This Cheerful, Colorful Renovation Is the Perfect New Home for a Moving Military Family

Designer Keia McSwain blends accessible and downright fun.

large kitchen with blue cabinets and colorful accents 
Rayon Richards

Like most creatives, designer Keia McSwain loves a good challenge. So, when the leader of Denver-based Kimberly + Cameron Interiors and president of the Black Interior Designers Network received a message through the network about a project one family needed help with, she couldn't resist taking it on herself. They had some specific requirements: The military family was set to move to New York from Montana and needed a home completed, "like, yesterday," the designer recalls. They had a tight budget and three young children—one of whom is wheelchair-bound due to a rare form of Cerebal Palsy. Keia knew it could be hard to find a designer willing and able to jump into a tight-turnaround project with such demands but, she recalls, "I wanted to be able to provide something for this family, because I knew they wanted something specific in a short period of time." After a bit of thinking, she tells House Beautiful, "I said, 'you know what? I’m doing this project'—and it’s been all uphill from there."

Working with the family, Keia created a cheerful, inviting space full of bold and happy color. But this isn't just a pretty decor job—its happy ending is the result of solving some serious design challenges.

large teal living room with tv 
The family room, painted in Benjamin Moore’s Caribbean Teal
Rayon Richards

Most important? Accessibility. In order to accommodate the younger daughter's wheelchair, the home had to be completely ADA-compliant, something Keia had never experienced before. "It was something I was nervous about," the designer confesses. "So I began doing my research. If there was something I didn’t know about I’d try to find a book, articles on accessibility, and I worked really closely with my vendors."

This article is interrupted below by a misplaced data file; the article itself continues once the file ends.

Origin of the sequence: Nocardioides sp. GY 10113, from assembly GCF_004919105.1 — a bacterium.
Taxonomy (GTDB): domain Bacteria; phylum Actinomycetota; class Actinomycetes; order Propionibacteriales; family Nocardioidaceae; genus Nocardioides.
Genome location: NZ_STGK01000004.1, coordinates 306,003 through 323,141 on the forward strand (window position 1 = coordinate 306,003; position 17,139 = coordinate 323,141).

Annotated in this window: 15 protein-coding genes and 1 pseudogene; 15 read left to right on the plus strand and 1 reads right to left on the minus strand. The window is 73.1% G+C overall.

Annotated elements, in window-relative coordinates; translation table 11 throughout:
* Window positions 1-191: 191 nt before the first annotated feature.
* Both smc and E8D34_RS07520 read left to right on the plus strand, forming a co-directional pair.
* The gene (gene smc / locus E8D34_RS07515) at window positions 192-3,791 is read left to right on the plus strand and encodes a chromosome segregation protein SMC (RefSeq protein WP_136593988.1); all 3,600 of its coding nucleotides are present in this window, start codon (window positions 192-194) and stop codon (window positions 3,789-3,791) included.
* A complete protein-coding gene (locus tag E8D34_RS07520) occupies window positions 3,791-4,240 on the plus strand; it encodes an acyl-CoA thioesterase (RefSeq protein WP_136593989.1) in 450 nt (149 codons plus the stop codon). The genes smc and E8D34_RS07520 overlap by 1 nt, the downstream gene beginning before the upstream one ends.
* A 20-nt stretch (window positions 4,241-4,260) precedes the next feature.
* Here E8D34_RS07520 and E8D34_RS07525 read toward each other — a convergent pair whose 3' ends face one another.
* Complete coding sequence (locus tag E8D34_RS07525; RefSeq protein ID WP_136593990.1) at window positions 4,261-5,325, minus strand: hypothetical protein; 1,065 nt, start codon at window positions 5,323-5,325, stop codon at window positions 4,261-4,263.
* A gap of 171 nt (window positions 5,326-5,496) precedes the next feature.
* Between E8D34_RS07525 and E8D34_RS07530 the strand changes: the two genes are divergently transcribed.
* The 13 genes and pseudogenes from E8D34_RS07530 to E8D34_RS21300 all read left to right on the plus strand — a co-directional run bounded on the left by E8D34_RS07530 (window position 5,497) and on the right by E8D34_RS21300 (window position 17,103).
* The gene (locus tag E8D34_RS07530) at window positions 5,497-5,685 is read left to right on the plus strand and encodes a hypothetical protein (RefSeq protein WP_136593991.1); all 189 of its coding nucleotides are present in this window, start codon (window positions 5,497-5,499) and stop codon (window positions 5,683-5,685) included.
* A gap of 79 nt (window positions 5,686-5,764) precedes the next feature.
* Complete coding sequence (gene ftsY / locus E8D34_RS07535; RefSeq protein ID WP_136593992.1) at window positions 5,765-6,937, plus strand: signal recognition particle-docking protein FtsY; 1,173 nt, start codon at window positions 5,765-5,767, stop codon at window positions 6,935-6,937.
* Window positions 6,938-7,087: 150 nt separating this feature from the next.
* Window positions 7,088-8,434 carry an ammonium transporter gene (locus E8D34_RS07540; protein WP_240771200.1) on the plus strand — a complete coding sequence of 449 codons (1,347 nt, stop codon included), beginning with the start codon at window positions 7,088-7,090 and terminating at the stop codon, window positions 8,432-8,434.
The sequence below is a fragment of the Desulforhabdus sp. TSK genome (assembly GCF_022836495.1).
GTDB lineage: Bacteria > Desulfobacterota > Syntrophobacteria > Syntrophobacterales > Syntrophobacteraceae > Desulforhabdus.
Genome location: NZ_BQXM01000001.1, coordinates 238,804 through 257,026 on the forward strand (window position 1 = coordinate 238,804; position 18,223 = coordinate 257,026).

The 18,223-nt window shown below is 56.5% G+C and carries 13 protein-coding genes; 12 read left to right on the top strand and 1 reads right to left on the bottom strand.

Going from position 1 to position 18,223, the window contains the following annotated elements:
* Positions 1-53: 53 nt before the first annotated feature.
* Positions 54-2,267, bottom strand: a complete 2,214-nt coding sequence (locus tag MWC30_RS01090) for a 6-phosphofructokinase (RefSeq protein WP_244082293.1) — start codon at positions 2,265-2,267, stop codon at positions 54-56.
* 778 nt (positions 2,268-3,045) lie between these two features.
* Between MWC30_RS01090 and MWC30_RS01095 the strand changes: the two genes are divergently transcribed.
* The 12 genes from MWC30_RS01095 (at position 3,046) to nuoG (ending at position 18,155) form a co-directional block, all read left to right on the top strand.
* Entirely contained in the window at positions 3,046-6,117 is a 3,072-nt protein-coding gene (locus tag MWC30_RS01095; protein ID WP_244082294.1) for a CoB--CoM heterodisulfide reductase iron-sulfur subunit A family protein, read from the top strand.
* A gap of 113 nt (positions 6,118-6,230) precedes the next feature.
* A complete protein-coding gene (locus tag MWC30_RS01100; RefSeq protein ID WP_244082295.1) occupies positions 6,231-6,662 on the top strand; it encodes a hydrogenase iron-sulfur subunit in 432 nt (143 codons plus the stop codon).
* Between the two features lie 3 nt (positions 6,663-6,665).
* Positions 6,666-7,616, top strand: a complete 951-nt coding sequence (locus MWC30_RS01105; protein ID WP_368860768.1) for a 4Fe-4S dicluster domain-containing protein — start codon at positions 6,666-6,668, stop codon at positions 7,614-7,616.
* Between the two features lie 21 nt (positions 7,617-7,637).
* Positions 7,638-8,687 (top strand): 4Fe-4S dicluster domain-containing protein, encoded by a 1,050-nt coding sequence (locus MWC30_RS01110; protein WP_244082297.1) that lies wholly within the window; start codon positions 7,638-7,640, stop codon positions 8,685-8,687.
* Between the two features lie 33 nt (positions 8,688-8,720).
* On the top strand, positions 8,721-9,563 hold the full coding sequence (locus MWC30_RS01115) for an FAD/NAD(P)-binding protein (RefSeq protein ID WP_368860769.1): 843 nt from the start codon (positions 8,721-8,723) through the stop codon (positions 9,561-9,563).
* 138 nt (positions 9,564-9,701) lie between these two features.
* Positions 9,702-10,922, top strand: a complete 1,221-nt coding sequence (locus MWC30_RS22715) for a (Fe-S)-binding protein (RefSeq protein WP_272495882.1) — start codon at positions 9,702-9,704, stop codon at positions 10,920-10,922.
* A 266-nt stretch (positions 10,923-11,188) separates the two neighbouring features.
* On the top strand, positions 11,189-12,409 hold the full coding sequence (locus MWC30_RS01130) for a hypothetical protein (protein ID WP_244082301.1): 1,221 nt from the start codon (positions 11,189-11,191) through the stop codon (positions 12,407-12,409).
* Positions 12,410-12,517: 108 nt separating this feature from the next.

A rep from Kohler advised Keia on specifics for the kitchen and bath, and numerous books and articles helped to outline best practices for size and spacing. But beyond that, Keia wanted to make sure the home was a place where the whole family felt comfortable.

"In my initial questionnaire, I write down all the family’s needs," the designer says. "Those are No. 1, and then their wants, what they will not tolerate in terms of color, in terms of space, functionality for the kids. Will the kid be doing homework in their rooms at a desk? At a countertop?"

"The home is the core. It’s where you draw energy, positivity."

While the younger daughter's needs may have been a little more specific in this case, Keia worked hard to find ways to marry them with those of the rest of the family. Hard to get a wheelchair around a long dining table? Use a circular one, with mismatched chairs that can be moved around, depending on the wheelchair's placement. Need a spot for the whole family to lounge? Get a good sectional, where parents and older kids can sprawl out while the younger daughter plays on her specialty mat that fits squarely inside its L-shape (the choice of a round coffee table makes it safer for her to play on the floor nearby, while a bay window contains built-in storage for toys).

Of course, the family's tight time frame also made for some limitations in sourcing. The designer found shorter lead-time options from the likes of Basett, Wayfair, and Mitchell Gold + Bob Williams.

black and white dog sitting on window seat 
The family has two dogs, Piccolo and Cutie.
Rayon Richards

Despite these "off the rack" items, the home feels deeply personal. One big reason for that is the art, which Keia sourced ("I like to say that I’m also an art agent on the side," she says). "She wanted art of young black children in the home, so that's where I started my search," the designer explains. "What art is most reflective of your children, your personality?"

She picked works by artists Tawny Chatmon, Jordan Casteel, and more, which add both a visual interest and a narrative to a new home. "She didn’t want her home to be something where it felt sterile," Keia explains. "She wanted her kids to be able to show personality and enjoy themselves and have fun."

And so they do—which to Keia, is the whole point of her work. "For me, positivity is core," she says. "The home is the core. It’s where you draw energy, positivity. So if home is off, you’re going to be off." And here, home is most certainly, jubilantly, refreshingly, on.

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